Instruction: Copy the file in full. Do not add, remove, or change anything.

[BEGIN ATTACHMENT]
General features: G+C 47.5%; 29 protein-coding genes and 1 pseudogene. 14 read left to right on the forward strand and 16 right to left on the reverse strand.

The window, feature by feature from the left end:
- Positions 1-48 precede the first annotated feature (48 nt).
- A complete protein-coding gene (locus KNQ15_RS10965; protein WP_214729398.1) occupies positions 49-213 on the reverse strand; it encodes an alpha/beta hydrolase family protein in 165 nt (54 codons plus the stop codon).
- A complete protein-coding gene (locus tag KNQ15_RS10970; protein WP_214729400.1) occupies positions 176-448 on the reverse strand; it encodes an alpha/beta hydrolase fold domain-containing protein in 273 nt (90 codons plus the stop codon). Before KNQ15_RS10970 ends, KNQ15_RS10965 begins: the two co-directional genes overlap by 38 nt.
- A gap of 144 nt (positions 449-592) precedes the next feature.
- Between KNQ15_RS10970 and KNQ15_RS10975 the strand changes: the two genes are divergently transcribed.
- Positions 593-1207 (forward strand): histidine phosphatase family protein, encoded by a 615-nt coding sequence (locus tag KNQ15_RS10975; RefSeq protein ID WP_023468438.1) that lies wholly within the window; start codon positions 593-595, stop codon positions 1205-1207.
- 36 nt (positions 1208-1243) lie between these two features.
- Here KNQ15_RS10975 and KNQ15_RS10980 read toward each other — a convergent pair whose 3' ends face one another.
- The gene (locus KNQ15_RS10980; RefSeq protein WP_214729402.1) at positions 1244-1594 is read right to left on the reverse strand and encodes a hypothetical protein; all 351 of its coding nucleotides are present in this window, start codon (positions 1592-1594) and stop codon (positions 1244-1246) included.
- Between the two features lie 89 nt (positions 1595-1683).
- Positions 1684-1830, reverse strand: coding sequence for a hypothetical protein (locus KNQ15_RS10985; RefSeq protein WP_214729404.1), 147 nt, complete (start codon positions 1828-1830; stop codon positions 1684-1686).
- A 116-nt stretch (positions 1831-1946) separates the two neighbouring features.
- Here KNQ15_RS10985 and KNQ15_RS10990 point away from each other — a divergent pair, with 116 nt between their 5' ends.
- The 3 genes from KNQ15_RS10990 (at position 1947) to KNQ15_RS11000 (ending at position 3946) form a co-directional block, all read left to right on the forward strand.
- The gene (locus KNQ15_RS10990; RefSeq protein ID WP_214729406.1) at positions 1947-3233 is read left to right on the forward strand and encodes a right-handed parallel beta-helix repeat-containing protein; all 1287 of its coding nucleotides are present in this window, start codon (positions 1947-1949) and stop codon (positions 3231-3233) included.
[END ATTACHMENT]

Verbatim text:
General features: G+C 47.5%; 29 protein-coding genes and 1 pseudogene. 14 read left to right on the forward strand and 16 right to left on the reverse strand.

The window, feature by feature from the left end:
- Positions 1-48 precede the first annotated feature (48 nt).
- A complete protein-coding gene (locus KNQ15_RS10965; protein WP_214729398.1) occupies positions 49-213 on the reverse strand; it encodes an alpha/beta hydrolase family protein in 165 nt (54 codons plus the stop codon).
- A complete protein-coding gene (locus tag KNQ15_RS10970; protein WP_214729400.1) occupies positions 176-448 on the reverse strand; it encodes an alpha/beta hydrolase fold domain-containing protein in 273 nt (90 codons plus the stop codon). Before KNQ15_RS10970 ends, KNQ15_RS10965 begins: the two co-directional genes overlap by 38 nt.
- A gap of 144 nt (positions 449-592) precedes the next feature.
- Between KNQ15_RS10970 and KNQ15_RS10975 the strand changes: the two genes are divergently transcribed.
- Positions 593-1207 (forward strand): histidine phosphatase family protein, encoded by a 615-nt coding sequence (locus tag KNQ15_RS10975; RefSeq protein ID WP_023468438.1) that lies wholly within the window; start codon positions 593-595, stop codon positions 1205-1207.
- 36 nt (positions 1208-1243) lie between these two features.
- Here KNQ15_RS10975 and KNQ15_RS10980 read toward each other — a convergent pair whose 3' ends face one another.
- The gene (locus KNQ15_RS10980; RefSeq protein WP_214729402.1) at positions 1244-1594 is read right to left on the reverse strand and encodes a hypothetical protein; all 351 of its coding nucleotides are present in this window, start codon (positions 1592-1594) and stop codon (positions 1244-1246) included.
- Between the two features lie 89 nt (positions 1595-1683).
- Positions 1684-1830, reverse strand: coding sequence for a hypothetical protein (locus KNQ15_RS10985; RefSeq protein WP_214729404.1), 147 nt, complete (start codon positions 1828-1830; stop codon positions 1684-1686).
- A 116-nt stretch (positions 1831-1946) separates the two neighbouring features.
- Here KNQ15_RS10985 and KNQ15_RS10990 point away from each other — a divergent pair, with 116 nt between their 5' ends.
- The 3 genes from KNQ15_RS10990 (at position 1947) to KNQ15_RS11000 (ending at position 3946) form a co-directional block, all read left to right on the forward strand.
- The gene (locus KNQ15_RS10990; RefSeq protein ID WP_214729406.1) at positions 1947-3233 is read left to right on the forward strand and encodes a right-handed parallel beta-helix repeat-containing protein; all 1287 of its coding nucleotides are present in this window, start codon (positions 1947-1949) and stop codon (positions 3231-3233) included.